Wednesday Wander – Cleopatra’s Needle, London

I had an impromptu trip into London yesterday. I’m currently trying to sort out a new passport for a trip I’m taking in a few weeks time, which has necessitated two trips to the Canadian embassy in Trafalgar Square. Yesterday’s visit was to replace my passport photos with another, equally dire set of images, as the ones I’d originally provided were ‘too glare-y.’

However, I didn’t have to wait too long to be seen by the very helpful staff, so  was soon back out in the sunshine with some time to spare before lunch. I thought I’d take a walk along the Embankment, which is where I encountered my Wander for this week.

This is Cleopatra’s Needle in Westminster, London. One of three similar obelisks in London, New York and Paris, it is actually a pair with the one in New York, and doesn’t really have anything to do with the legendary Egyptian queen (other than being from Egypt).

The Needle is an ancient Egyptian obelisk, and originally stood in the city of Heliopolis, where it was erected around 1450 BC by the Pharoah Thutmose III. Originally it had a single column of heiroglyphics on each face, but two more were added around 200 years later, to commemorate the military victories of Ramses II. Around 12BC, the obelisks were moved by the Romans to a temple in Alexandria, where they remained, buried under sand, until 1819, when the ruler of Egypt and Sudan presented one of them to the UK in commemoration of Lord Nelson’s victories in the Battle of the Nile.

The British government were pleased with their gift (one would imagine), but not pleased enough to pay to have the obelisk shipped to the UK. That didn’t happen until 1877, when Sir William James Erasmus Wilson, a noted anatomist, paid the enormous (at the time) sum of £10,000 out of his own pocket to have the obelisk brought to England. The trip almost ended in disaster when the ship was caught in a storm, but eventually the obelisk arrived, towed up the Thames to its eventual resting place .

When the obelisk was installed in its current position, in 1878, a time capsule was placed in the pedestal base. It contained a set of 12 photographs of the best-looking English women of the day (!), a box of hairpins, a box of cigars, several tobacco pipes, a set of imperial weights, a baby’s bottle, some children’s toys, a shilling razor, a hydraulic jack and some samples of the cable used in the erection, a 3′ bronze model of the monument, a complete set of contemporary British coins, a rupee, a portrait of Queen Victoria, a written history of the transport of the monument, plans on vellum, a translation of the inscriptions, copies of the Bible in several languages, a copy of John 3:16 in 215 languages,[6] a copy of Whitaker’s Almanack, a Bradshaw Railway Guide, a map of London and copies of 10 daily newspapers. Phew!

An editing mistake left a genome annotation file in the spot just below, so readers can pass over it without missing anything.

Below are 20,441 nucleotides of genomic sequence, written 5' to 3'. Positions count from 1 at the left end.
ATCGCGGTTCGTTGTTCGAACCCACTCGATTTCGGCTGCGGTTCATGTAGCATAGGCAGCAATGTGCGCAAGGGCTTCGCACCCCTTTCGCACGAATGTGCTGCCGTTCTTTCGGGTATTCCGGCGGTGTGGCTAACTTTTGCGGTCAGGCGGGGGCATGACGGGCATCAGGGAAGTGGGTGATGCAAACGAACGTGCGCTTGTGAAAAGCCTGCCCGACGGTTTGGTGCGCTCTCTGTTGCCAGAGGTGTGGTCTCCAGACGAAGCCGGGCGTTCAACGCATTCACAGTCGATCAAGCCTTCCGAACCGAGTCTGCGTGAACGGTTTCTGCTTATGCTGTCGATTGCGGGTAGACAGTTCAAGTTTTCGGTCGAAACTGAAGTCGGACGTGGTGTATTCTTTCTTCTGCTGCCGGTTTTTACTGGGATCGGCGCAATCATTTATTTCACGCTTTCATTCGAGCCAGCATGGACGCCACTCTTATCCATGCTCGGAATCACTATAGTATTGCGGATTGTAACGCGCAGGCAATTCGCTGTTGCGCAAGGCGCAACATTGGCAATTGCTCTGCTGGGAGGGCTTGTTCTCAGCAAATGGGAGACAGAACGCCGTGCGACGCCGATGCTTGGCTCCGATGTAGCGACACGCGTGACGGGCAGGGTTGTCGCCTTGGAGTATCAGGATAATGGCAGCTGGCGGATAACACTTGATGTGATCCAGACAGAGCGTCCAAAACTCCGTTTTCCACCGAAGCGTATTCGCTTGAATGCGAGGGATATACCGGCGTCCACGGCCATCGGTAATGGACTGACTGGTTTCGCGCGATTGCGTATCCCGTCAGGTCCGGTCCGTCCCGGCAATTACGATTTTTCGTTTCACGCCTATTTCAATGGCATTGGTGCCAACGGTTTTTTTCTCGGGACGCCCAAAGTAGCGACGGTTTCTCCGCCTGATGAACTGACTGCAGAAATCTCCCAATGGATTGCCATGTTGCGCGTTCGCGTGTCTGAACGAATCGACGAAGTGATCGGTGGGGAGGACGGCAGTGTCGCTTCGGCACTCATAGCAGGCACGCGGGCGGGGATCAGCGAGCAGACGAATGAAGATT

The obelisk pedestal has several Egyptian embellishments, and is flanked by two cast-bronze Sphinxes. Placed incorrectly, they are looking at the obelisk, rather than outwards, guarding it. Benches in the area were also designed to reflect the Egyptian theme, with more Sphinxes holding up the seats.

Nowadays the obelisk looks out at the London Eye and The Shard, the waters running past it the cold grey-brown of the Thames, rather than the glistening Nile. It is an oddity, out of place and time, almost lost among the trees and buildings, traffic roaring past. I wonder whether it dreams of palms and blue sky, of desert heat, and a time when it stood, whole and proud, with its twin.

I guess we’ll never know.

Thanks for coming on another Wednesday Wander with me. See you next time!


Enjoyed this post? Want to read more? Find me on Twitter @AuthorHelenJFacebook, Instagram and Pinterest. Plus my latest book release, Under Stone (Ambeth Chronicles #4), is now available on Amazon. Visit my Amazon Author Page to see more.

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Wednesday Wandering…

It’s Wednesday again.

This is usually the time of the week when I go on a Wander. However, this week I’ve not had the chance to do my usual hunt for photos and research, despite (or perhaps because of) being out for a wander yesterday.

My Wednesday Wander posts take a bit of work. I enjoy doing them, and haven’t yet run out of places to feature. However, I’ve had a couple of books take me by the throat and demand I write them, so this year my focus will have to shift slightly when it comes to writing.

I do have more travel booked, a holiday planned for April to somewhere I’ve not been before, so I will definitely be writing more Wanders. However, they may not be every week – I hope you don’t mind.

I thought I’d take a look back and see how many Wanders I’ve written since the first post in November 2015, and was surprised to see there are 92! So, if you’re feeling that you might need a bit of a travel fix, there are 92 destinations right here on this blog, from Paris to Morocco, California to Wales. I even went to Dragonstone last year (though the Targaryens weren’t in, sadly). Just search Wednesday Wander, and you’ll see them all.

Oh, and in case you’re wondering (wandering?), my most popular post, based upon the amount of comments and likes, was to a place not far from where I live. Highgate Cemetery, London, is the most popular Wander I’ve written to date – hop on over and check it out, if you haven’t already.